is comprised in two or three words; the law may be clearer upon that account; but the rule of construcmonds v. Powers, 28 Vt. 354; McIn- iams v. Com., 78 Ky. 93; Wheeler v. tyre v. Ingraham, 35 Miss. 25; Rid- Wheeler, 134 Ill. 530, 25 N. E. R. 588; dick v. Walsh, 15 Mo. 519; Ingraham Soby v. P., 134 Ill. 71, 25 N. E. R. v. Speed, 30 Miss. 410; P. v. Dana, 22 109; P. v. Blackwelder, 21 Ill. Ap. Cal. 11; Parkinson v. S., 14 Md. 184, 254; Hogg v. P., 15 Ill. Ap. 288; Shonk[74 Am. D. 522;] P. 2. Potter, 47 N. Y. weiler v. Stewart, 104 Iowa, 67.] 375; Smith v. P., 47 N. Y. 330; P. v. 1 And see Manuel V. Manuel, 13 Weston, 3 Neb. 312; Jones v. S., 1 Ohio St. 458; Johnson v. Hudson Kan. 273; U. S. v. Athens Armory, 2 River R. R. Co., 49 N. Y. 455; P. v. Abb. (U. S.) 129, 137; Albrecht v. S., Schoonmaker, 63 Barb. 44, 49; Barker 8 Tex. Ap. 313; S. v. Blair, 32 Ind. v. Esty, 19 Vt. 131; S. v. King, 44 Mo. 313; George v. Board of Education, 283; Cearfoss v. S., 42 Md. 403; Max. 33 Ga. 344; Emporia v. Norton, 16 well v. S., 40 Md. 273; Horton v. MoKan. 236; Dwar. Stat. (2d ed.) 556; bile, 43 Ala. 598, 604. [Reynolds v. Holland, 35 Ark. 56; S. ? Post, $ 235; 1 Bishop, Mar., Div. & v. Mack, 23 Nev. 367; In re Salisbury, S., SS 45, 46; S. v. Clarke, 54 Mo. 17, 44 N. Y. Sup. 291; Edwards v. Mor- [14 Am. R. 471;) Horton v. Mobile, 43 ton (Tex.), 46 S. W. R. 792; Rose v. Ala. 598, 604. In Pray v. Edie, 1 T. R. Wortham, 95 Tenn, 505, 32 S. W. R. 313, 314, Lord Mansfield said: “What458; Turcott v. R. R. Co., 101 Tenn. 106; ever doubts I may have in my own Bonds v. Greer, 56 Miss. 710; S. v. breast with respect to the policy and Hostetter, 137 Mo. 636; S. v. Slover, expedience of this law, yet, as long 126 Mo. 652, 29 S. W. R. 718; Lamb as it continues in force, I am bound v. Dunwoody, 94 Ga. 58, 20 S. E. R. to see it executed according to its 637; S. v. Ross, 20 Nev. 61, 14 Pac. R. meaning.” (Com. v. Shopp, 1 Woodw. 827; Roland Park v. S., 80 Md. 448, 31 129; Aultman 2. Daggs, 50 Mo. Ap. Atl. R. 298; Bixby v. Mayor, 61 Hun, 280; S. v. Willott, 54 Mo. Ap. 310; 496, 16 N. Y. Sup. 364: In re Board, Smith v. Bowman, 41 Ohio St. 37; 62 Hun, 499, 16 N. Y. Sup. 894; Will. Thompson v. Buckley, 1 Tex. 85.]
tion, with reference to the question whether it should be taken to be the construction of law, a mere matter of fact, is exactly
Still,$ 72. Limit of interpretation — (Meaning plain).— Like everything else, interpretation has its limits, beyond which it cannot legitimately go.? Where the legislative meaning is plain, there is not only no occasion for rules to aid the interpretation, but it is contrary to the rules to employ them. The judges have simply to enforce the statute according to its obvious terms.' Yet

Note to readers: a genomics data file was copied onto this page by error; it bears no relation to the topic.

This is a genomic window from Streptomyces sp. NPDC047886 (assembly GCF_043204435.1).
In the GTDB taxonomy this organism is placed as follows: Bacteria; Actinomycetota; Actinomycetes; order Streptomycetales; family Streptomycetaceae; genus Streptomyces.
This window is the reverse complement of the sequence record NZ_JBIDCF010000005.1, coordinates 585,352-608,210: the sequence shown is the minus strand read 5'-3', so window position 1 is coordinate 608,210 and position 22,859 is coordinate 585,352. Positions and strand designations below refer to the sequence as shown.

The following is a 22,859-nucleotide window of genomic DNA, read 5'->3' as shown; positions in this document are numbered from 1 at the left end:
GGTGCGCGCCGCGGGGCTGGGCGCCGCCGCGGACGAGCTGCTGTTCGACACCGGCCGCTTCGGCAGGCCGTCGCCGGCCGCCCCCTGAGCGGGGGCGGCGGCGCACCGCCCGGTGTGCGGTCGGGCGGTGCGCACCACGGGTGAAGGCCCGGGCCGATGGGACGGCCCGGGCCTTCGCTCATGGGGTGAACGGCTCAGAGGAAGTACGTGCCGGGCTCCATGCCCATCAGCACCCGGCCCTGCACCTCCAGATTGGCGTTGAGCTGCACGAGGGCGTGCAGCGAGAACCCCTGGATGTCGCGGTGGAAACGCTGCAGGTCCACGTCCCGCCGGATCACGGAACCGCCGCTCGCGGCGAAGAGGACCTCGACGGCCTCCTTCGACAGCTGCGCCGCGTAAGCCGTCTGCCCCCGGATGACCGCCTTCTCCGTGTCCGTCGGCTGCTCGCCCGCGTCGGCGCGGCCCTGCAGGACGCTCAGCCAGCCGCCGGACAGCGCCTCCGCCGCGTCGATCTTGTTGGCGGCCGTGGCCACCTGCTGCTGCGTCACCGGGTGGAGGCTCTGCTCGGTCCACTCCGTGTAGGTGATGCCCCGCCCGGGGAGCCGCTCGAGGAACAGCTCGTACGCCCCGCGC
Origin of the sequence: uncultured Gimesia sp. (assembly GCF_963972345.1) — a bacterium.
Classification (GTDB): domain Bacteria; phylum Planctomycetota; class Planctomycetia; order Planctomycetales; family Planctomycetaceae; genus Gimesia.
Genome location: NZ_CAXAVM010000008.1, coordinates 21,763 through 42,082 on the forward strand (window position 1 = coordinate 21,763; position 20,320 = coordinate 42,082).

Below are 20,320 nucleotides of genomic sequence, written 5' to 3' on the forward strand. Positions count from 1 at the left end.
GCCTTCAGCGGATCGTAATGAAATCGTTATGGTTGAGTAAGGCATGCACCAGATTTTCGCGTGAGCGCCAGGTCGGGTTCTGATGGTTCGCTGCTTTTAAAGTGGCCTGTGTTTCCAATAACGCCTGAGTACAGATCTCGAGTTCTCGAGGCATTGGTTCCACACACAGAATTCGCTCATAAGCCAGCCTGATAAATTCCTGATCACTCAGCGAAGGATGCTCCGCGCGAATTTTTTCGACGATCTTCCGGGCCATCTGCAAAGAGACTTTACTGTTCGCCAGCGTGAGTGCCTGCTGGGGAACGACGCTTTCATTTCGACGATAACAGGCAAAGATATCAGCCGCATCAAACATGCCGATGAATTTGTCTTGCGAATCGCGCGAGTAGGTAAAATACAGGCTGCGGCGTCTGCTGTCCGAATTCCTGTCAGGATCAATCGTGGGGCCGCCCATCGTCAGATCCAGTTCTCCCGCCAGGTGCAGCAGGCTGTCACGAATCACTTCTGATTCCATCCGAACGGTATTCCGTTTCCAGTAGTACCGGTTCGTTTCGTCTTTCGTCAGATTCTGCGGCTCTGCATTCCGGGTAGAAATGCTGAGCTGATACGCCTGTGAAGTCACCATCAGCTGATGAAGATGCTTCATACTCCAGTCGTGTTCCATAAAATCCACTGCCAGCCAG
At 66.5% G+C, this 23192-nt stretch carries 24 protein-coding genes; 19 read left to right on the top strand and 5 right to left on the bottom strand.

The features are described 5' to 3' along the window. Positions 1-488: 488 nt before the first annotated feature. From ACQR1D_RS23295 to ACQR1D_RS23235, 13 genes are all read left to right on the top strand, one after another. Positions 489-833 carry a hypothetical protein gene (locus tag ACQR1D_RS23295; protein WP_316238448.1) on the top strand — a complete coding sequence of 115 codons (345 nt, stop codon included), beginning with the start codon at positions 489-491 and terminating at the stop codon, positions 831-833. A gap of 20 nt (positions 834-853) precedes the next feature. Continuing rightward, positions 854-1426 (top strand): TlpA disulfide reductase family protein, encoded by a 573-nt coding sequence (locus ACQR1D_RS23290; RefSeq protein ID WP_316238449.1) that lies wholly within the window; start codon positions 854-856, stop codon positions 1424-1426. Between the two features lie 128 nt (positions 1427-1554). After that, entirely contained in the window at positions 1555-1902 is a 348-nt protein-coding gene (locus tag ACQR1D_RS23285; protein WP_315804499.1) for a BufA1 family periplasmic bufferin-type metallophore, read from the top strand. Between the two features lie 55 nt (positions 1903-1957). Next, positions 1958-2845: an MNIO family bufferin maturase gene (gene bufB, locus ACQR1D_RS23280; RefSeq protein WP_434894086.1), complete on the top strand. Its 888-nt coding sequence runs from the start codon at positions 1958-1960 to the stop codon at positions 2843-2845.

873. Importance of rules. There are large classes of cases dependent even upon technical rules of interpretation. And there are others, not quite like these, wherein still the rules are very helpful. Every statute is presumed to have been penned and enacted by persons familiar with them;' so that, without a
Horne Tooke's Case, 25 How. St. N. Y. 394, 24 N. E. R. 799; Brown v. Tr. 1, 726; post, $ 116.
R. R. Co., 44 L R. A. 579, 102 Wis. 137; 2 Post, $ 81.
Ayers v. Commission, 37 Kan. 240; *Douglass v. Chosen Freeholders, 9 W. U. Tel Co. v. Hewitt, 4 Mackey Vroom, 214; Hyatt v. Taylor, 42 N. Y. (D. C.), 424; Smith v. S., 66 Md. 215, 7 258, 260; Sussex Peerage Case, 11 Cl. Atl R. 49. A verbis legis non est re& F. 85, 143; Benton v. Wickwire, 54 cedendum. Macon R. R. Co. v. R. R. N. Y. 226; Rosenplaenter v. Roessle, Co., 86 Ga. 85. The duty of the court 54 N. Y. 262; Woodbury v. Berry, 18 in such cases is to say "ita lex scripta,” Ohio St. 456; Burgett v. Burgett, 1 and obey it. Miller v. Childress, 2 Ohio, 469, 477, [13 Am. D. 634); Pro Humph. (Tenn.) 320. It is not allowcureur v. Bruneau, Law Rep. 1 P. C. able to interpret that which has no 169, 191; Bosley v. Mattingly, 14 B. need of interpretation. Vattel, 8 263. Monr. 89; Ezekiel v. Dixon, 3 Kelly, In recent times courts are less dis146; Farrel Foundry v. Dart, 26 Conn. posed than formerly to depart from 376; Swift v. Luce, 27 Me. 285; U. S. or qualify the plain words of a statv. Ragsdale, Hemp. 497; (Reese v. S., ute in favor of what is termed 73 Ala. 19; Bartlett v. Morris, 9 Port. an equitable construction. Karst v. (Ala.) 266; McGowan v. Insurance Gane, 136 N. Y. 316, 32 N. E. R. Co.
, 60 N. J. L. 200; Whiting v. Mas- 1073. Cf. also Selden v. Hall, 21 Mo. tin, 62 Mo. Ap. 647; Rex v. Banbury, Ap. 452; Smith v. S., 66 Md. 215, 7 1 A. & E. 142; Case v. Wildridge, 4 Atl. R. 49; Ayers v. Trego, 37 Kan. Ind. 51; S. v. Liedtke, 9 Neb. 469, 4 N. 240, 15 Pac. R. 229; Ohio R. R. Co. v. W. R. 61; Fitzpatrick v. Gebhart, 7 P., 123 Ill. 467, 14 N. E. R. 874; MarKan. 35; Lake Co. v. Rollins, 130 U. S. tiu v. Swift, 120 Ill. 488, 12 N. E. R. 871, 32 L ed. 1060; U. S. v. Fisher, 2 201. A departure from the language Cranch, 358; Bate Co. v. Sulzburger, of an ambiguous statute is an exer157 U. S. 1, 39 Led, 601; Choctaw cise of legislative power. Newell v. R.R. Co. v. Alexander (Okl.), 54 Pac. Muxlow, 115 N. Y.170, 21 N. E. R. 1048.] R. 421; In re Manning, 71 Hun, 236, 24 4 Post, 8 74 N. Y. Sup. 1039; Bank v. Colgate, 120